Adjusting

Buying a new board is the thing a surfer lives for, and better yet, ordering a custom surfboard! We’re a curious group us surfers… we’re always looking for new ways to skin a cat. When we see the latest design, we feel lost until we’ve ridden one. Sometimes we’re patient enough to borrow a board from a friend, something similar to what we’re thinking we want, sometimes we’re not. Either way, the first session on a new design or a board of a different length, width or thickness, can be trying. I’ve seen surfer’s right off a board they thought was going to be the next great thing in their life after only one or two uncomfortable sessions?

Here’s my take on the relationship between you and your surfboard.

Regardless of your skill set or experience, when you ride a surfboard you’re making adjustments each time you ride it, you’re growing accustomed to that particular board and as this happens you build a confidence in it, it becomes your default setting, your norm… Once you reach this point with a particular board, anything else you attempt to ride is going to feel different, possibly even unsettling.

Yes, these are “feelings” I’m talking about, surfing is a feel activity. What I mean by this is, your senses take over while you’re surfing. You have to feel the board under your feet, you have to feel where the speed in the wave is, you have to feel the timing of a maneuver, placing the right turn in the right spot at the right time… and if you’re out of time you feel it. When things are clicking, these feelings are second to none, but when they’re not, it can be frustrating to say the least. So, we look for that familiar feeling in a new board, sometimes it’s there from the first ride, usually this happens when you ride the same design in the same dimensions shaped by the same shaper for a period of time, but sometimes, it doesn’t. So what if you’re the adventurous or experimental type of surfer?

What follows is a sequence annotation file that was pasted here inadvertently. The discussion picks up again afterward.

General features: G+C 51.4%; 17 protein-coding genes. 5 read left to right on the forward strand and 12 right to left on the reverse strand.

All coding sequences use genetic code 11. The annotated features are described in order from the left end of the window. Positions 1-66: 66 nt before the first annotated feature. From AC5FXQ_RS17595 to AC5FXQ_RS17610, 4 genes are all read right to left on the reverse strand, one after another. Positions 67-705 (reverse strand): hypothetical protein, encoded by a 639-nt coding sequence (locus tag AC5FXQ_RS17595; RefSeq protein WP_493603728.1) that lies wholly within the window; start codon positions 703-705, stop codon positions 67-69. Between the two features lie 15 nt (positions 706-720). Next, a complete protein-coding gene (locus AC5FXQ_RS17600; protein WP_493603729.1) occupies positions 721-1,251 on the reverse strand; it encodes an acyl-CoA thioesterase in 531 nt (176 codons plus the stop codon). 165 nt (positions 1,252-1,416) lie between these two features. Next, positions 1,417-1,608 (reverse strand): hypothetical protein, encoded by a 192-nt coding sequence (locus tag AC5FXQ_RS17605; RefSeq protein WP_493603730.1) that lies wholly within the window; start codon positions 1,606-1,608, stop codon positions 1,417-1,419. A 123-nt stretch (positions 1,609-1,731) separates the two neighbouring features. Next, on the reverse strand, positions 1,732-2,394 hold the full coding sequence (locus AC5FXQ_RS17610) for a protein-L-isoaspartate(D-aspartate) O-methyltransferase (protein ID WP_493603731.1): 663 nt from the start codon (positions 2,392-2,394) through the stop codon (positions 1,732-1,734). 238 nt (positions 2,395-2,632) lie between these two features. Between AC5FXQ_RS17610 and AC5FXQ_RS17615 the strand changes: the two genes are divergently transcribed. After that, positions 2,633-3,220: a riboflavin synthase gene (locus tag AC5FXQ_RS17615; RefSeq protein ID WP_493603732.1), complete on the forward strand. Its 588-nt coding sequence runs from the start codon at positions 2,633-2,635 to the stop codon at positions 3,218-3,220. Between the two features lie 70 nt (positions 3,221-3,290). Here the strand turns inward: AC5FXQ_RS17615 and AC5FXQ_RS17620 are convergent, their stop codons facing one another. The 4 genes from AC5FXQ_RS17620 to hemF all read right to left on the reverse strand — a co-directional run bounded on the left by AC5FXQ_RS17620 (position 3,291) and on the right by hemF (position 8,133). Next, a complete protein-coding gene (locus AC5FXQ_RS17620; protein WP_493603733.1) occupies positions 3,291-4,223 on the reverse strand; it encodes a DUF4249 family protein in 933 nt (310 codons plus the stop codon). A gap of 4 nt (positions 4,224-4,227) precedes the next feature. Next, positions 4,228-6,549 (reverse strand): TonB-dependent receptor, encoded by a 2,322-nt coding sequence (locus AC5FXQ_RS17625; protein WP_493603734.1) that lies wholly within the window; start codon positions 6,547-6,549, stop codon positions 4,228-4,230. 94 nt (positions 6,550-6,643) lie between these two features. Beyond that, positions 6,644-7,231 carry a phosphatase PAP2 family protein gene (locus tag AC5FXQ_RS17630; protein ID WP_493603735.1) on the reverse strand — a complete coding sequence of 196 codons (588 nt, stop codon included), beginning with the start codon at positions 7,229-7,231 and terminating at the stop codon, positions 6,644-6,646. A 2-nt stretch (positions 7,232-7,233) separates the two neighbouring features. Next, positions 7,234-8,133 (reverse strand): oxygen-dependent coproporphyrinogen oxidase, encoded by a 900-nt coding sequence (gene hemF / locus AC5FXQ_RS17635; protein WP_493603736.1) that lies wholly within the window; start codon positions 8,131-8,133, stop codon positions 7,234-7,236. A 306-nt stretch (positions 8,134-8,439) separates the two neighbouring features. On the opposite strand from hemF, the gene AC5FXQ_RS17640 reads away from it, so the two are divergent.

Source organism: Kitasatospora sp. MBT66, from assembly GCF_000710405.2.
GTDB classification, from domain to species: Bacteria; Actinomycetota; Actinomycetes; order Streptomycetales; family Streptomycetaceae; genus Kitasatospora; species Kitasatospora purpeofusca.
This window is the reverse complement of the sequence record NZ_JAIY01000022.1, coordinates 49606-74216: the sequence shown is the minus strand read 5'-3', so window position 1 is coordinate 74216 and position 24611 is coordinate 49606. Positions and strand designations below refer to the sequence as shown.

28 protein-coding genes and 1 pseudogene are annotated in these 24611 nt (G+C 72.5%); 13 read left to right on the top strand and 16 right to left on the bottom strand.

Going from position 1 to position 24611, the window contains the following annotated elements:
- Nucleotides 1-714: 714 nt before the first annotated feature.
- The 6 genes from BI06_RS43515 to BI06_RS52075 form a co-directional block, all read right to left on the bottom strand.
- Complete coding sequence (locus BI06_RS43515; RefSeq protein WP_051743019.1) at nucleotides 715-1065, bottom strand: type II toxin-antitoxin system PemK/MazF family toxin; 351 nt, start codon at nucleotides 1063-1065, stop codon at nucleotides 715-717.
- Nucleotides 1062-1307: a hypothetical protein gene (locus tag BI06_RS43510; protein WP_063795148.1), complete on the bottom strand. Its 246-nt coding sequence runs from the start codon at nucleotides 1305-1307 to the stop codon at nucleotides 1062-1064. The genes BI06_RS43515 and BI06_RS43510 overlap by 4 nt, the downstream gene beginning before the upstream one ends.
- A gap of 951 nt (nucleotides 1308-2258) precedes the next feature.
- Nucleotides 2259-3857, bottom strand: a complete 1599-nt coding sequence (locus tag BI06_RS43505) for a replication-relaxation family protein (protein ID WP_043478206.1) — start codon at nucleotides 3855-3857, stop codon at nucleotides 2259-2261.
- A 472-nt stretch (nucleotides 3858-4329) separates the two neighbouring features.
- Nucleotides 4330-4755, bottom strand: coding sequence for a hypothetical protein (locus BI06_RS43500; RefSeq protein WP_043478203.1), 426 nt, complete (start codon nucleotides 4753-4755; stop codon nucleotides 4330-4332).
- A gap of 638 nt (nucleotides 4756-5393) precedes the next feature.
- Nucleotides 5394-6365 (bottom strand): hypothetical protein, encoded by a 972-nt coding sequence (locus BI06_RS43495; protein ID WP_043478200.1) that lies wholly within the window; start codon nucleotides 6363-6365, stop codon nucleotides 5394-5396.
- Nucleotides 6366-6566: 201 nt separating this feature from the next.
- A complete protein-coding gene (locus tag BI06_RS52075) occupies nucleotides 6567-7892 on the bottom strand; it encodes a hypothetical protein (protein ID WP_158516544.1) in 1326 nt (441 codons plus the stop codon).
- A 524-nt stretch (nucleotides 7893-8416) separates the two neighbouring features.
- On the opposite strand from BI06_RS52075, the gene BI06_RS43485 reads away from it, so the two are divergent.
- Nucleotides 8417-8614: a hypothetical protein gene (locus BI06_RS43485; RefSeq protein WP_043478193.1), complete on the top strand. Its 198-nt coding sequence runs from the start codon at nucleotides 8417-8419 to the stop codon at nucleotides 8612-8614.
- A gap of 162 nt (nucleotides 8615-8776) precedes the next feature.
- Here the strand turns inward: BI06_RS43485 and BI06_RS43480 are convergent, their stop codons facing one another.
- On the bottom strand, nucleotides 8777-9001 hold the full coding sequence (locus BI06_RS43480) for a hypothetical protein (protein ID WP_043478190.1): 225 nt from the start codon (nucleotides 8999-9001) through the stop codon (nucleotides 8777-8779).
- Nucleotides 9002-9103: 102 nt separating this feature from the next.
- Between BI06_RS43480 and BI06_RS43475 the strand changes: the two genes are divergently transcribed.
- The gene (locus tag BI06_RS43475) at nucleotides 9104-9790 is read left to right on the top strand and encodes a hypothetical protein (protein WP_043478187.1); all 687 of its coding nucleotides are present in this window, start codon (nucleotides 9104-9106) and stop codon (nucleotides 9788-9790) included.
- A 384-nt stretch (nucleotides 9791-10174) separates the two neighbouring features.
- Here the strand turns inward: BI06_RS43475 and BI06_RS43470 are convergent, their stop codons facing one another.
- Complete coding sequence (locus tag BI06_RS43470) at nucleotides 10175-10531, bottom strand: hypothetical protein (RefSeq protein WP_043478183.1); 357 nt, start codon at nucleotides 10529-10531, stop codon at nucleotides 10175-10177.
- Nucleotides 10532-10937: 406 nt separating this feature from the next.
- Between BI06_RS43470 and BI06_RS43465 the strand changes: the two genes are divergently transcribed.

relationship with a new surfboard

These are a few things I do when I’m riding a new design or even just a new board in a familiar design for the first time. I always find them helpful.

1. I make sure my first surf on a new board is at an uncrowded spot, I know, that can be a hard thing to find these days, but bear with me… the idea is to minimize the distractions or obstacles, depending on how you view other surfers.

2. I don’t try to bust an air on the first wave, instead, I catch a few waves and just do turns, nothing fancy, just turning the board and feeling it under my feet.

3. I don’t put too many expectations on myself or the board until I’ve ridden it a few more times. If you’re riding something new this can take some work, but be patient, this is part of learning to feel what your board can and will do.

Never right off any board, even if it doesn’t feel the way you want it to… “They all work.” The trick is finding, or figuring out what feels good to you, and that’s where I come in! The most helpful ally you have in this process is your shaper. The relationship we build will make us both better, as I learn more about you, I begin to understand what you like to feel in your surfboard, and as you begin to understand me and my ideas about surfboards hopefully you become a better surfer!

 

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